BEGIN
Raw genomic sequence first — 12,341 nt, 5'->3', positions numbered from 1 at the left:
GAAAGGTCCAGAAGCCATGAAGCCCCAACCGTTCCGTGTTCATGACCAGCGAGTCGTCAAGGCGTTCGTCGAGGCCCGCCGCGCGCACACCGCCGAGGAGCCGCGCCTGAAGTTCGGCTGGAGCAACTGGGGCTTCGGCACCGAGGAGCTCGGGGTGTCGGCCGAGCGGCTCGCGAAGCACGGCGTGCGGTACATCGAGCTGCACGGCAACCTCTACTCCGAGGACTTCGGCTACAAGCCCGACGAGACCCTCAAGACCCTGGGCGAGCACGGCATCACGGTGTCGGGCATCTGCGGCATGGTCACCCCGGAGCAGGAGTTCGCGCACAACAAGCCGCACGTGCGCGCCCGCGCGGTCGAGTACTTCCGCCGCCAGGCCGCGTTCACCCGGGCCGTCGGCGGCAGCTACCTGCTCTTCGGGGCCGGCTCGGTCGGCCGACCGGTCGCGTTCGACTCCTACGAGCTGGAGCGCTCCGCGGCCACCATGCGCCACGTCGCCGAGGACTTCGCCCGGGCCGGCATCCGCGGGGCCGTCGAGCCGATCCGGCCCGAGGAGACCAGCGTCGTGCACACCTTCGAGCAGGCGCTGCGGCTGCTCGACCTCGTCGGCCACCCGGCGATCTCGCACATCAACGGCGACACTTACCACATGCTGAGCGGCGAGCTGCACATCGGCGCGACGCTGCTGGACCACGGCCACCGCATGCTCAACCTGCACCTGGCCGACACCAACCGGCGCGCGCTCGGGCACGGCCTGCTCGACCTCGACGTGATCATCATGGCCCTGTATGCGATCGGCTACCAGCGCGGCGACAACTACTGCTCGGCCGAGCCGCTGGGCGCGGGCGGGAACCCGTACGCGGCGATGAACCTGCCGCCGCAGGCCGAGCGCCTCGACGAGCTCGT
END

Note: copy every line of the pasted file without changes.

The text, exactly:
Raw genomic sequence first — 12,341 nt, 5'->3', positions numbered from 1 at the left:
GAAAGGTCCAGAAGCCATGAAGCCCCAACCGTTCCGTGTTCATGACCAGCGAGTCGTCAAGGCGTTCGTCGAGGCCCGCCGCGCGCACACCGCCGAGGAGCCGCGCCTGAAGTTCGGCTGGAGCAACTGGGGCTTCGGCACCGAGGAGCTCGGGGTGTCGGCCGAGCGGCTCGCGAAGCACGGCGTGCGGTACATCGAGCTGCACGGCAACCTCTACTCCGAGGACTTCGGCTACAAGCCCGACGAGACCCTCAAGACCCTGGGCGAGCACGGCATCACGGTGTCGGGCATCTGCGGCATGGTCACCCCGGAGCAGGAGTTCGCGCACAACAAGCCGCACGTGCGCGCCCGCGCGGTCGAGTACTTCCGCCGCCAGGCCGCGTTCACCCGGGCCGTCGGCGGCAGCTACCTGCTCTTCGGGGCCGGCTCGGTCGGCCGACCGGTCGCGTTCGACTCCTACGAGCTGGAGCGCTCCGCGGCCACCATGCGCCACGTCGCCGAGGACTTCGCCCGGGCCGGCATCCGCGGGGCCGTCGAGCCGATCCGGCCCGAGGAGACCAGCGTCGTGCACACCTTCGAGCAGGCGCTGCGGCTGCTCGACCTCGTCGGCCACCCGGCGATCTCGCACATCAACGGCGACACTTACCACATGCTGAGCGGCGAGCTGCACATCGGCGCGACGCTGCTGGACCACGGCCACCGCATGCTCAACCTGCACCTGGCCGACACCAACCGGCGCGCGCTCGGGCACGGCCTGCTCGACCTCGACGTGATCATCATGGCCCTGTATGCGATCGGCTACCAGCGCGGCGACAACTACTGCTCGGCCGAGCCGCTGGGCGCGGGCGGGAACCCGTACGCGGCGATGAACCTGCCGCCGCAGGCCGAGCGCCTCGACGAGCTCGT